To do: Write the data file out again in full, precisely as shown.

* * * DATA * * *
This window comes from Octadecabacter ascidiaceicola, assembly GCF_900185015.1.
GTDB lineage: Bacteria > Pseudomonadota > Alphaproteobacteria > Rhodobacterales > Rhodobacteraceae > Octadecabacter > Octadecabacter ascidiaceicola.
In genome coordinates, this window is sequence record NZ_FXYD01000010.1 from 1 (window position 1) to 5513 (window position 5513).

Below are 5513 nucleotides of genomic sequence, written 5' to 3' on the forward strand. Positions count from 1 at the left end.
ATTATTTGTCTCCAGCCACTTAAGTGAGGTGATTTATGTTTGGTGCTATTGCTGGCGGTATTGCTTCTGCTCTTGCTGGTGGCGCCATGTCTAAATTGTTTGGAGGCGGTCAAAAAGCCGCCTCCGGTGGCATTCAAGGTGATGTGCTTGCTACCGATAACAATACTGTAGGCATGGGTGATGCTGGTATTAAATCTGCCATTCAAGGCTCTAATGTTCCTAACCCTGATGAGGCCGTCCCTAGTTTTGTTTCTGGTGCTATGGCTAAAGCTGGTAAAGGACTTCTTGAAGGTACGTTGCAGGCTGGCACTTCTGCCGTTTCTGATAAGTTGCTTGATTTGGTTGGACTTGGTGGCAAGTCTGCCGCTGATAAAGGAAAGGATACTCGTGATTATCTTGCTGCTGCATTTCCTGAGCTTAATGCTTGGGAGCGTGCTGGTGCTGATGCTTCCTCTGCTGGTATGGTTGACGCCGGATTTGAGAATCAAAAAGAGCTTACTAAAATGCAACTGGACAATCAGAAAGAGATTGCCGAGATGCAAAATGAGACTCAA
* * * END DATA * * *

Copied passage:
This window comes from Octadecabacter ascidiaceicola, assembly GCF_900185015.1.
GTDB lineage: Bacteria > Pseudomonadota > Alphaproteobacteria > Rhodobacterales > Rhodobacteraceae > Octadecabacter > Octadecabacter ascidiaceicola.
In genome coordinates, this window is sequence record NZ_FXYD01000010.1 from 1 (window position 1) to 5513 (window position 5513).

Below are 5513 nucleotides of genomic sequence, written 5' to 3' on the forward strand. Positions count from 1 at the left end.
ATTATTTGTCTCCAGCCACTTAAGTGAGGTGATTTATGTTTGGTGCTATTGCTGGCGGTATTGCTTCTGCTCTTGCTGGTGGCGCCATGTCTAAATTGTTTGGAGGCGGTCAAAAAGCCGCCTCCGGTGGCATTCAAGGTGATGTGCTTGCTACCGATAACAATACTGTAGGCATGGGTGATGCTGGTATTAAATCTGCCATTCAAGGCTCTAATGTTCCTAACCCTGATGAGGCCGTCCCTAGTTTTGTTTCTGGTGCTATGGCTAAAGCTGGTAAAGGACTTCTTGAAGGTACGTTGCAGGCTGGCACTTCTGCCGTTTCTGATAAGTTGCTTGATTTGGTTGGACTTGGTGGCAAGTCTGCCGCTGATAAAGGAAAGGATACTCGTGATTATCTTGCTGCTGCATTTCCTGAGCTTAATGCTTGGGAGCGTGCTGGTGCTGATGCTTCCTCTGCTGGTATGGTTGACGCCGGATTTGAGAATCAAAAAGAGCTTACTAAAATGCAACTGGACAATCAGAAAGAGATTGCCGAGATGCAAAATGAGACTCAA